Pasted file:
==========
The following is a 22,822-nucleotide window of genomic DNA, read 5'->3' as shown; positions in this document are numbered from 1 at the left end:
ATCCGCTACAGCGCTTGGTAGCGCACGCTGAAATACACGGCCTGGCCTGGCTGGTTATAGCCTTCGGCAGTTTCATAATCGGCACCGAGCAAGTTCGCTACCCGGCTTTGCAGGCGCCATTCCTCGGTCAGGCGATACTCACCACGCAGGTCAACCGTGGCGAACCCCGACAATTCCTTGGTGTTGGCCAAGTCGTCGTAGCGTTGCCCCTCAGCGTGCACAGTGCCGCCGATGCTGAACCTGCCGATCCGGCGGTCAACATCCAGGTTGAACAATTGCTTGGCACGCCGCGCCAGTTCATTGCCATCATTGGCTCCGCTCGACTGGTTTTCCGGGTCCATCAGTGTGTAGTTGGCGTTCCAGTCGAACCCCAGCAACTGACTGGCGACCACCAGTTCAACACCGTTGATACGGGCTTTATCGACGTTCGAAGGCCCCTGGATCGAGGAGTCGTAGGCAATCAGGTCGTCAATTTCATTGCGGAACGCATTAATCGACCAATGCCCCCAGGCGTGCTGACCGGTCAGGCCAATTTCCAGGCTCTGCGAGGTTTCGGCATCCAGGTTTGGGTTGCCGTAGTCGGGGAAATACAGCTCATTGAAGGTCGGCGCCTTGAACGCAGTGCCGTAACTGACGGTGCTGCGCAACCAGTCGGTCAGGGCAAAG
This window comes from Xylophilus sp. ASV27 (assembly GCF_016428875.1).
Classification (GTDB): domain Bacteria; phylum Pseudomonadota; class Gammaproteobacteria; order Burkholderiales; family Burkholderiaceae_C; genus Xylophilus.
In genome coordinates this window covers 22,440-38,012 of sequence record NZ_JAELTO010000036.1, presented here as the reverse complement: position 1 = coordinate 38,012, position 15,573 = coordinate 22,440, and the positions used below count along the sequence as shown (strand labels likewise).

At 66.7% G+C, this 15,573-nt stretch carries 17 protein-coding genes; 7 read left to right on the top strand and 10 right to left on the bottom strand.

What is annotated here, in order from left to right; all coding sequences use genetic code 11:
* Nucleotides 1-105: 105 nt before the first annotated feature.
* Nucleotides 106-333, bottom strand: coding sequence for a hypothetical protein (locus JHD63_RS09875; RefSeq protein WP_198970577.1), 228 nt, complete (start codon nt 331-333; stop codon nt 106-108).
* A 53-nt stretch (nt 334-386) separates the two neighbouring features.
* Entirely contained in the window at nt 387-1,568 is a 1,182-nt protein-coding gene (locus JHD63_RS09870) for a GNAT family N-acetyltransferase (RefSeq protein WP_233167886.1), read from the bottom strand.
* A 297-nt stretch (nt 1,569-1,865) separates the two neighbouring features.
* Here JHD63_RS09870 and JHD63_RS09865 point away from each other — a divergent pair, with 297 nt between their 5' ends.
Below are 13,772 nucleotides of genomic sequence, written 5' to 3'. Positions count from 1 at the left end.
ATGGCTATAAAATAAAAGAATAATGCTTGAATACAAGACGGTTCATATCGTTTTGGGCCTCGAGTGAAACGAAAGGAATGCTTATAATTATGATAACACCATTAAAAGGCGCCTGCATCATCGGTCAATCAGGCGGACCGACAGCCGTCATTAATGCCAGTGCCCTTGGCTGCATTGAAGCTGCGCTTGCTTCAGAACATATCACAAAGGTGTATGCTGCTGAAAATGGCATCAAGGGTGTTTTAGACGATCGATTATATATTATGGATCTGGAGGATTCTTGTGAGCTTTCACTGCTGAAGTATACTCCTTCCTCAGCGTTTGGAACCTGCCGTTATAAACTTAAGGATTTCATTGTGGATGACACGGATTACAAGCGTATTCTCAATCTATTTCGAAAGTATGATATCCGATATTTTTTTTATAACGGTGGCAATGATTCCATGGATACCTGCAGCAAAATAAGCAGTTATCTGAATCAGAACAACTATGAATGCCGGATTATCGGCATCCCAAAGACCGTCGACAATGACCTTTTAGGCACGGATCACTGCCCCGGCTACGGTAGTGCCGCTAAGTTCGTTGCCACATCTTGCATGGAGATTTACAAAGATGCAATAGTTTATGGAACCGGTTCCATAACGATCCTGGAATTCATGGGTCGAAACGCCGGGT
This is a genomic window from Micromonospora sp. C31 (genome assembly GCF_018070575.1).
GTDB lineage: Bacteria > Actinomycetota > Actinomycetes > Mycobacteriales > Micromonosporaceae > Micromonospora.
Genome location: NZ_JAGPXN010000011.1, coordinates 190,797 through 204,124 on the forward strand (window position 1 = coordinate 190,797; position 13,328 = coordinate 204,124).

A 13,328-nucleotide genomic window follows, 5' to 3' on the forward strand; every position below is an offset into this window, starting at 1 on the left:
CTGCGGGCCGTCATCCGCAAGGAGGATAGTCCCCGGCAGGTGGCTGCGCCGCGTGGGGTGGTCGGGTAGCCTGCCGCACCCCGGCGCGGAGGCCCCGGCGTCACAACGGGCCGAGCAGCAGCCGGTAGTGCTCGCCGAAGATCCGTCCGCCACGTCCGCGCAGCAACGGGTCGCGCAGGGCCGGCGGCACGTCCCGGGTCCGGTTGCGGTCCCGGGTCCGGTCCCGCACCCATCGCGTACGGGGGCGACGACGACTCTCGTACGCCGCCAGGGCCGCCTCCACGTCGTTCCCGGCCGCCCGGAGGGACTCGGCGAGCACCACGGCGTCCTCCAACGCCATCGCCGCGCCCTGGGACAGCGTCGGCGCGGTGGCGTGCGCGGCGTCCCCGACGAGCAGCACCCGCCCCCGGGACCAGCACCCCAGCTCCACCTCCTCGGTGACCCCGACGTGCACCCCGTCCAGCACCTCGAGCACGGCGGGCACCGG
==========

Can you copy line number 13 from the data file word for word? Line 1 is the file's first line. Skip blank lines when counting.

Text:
* Here JHD63_RS09870 and JHD63_RS09865 point away from each other — a divergent pair, with 297 nt between their 5' ends.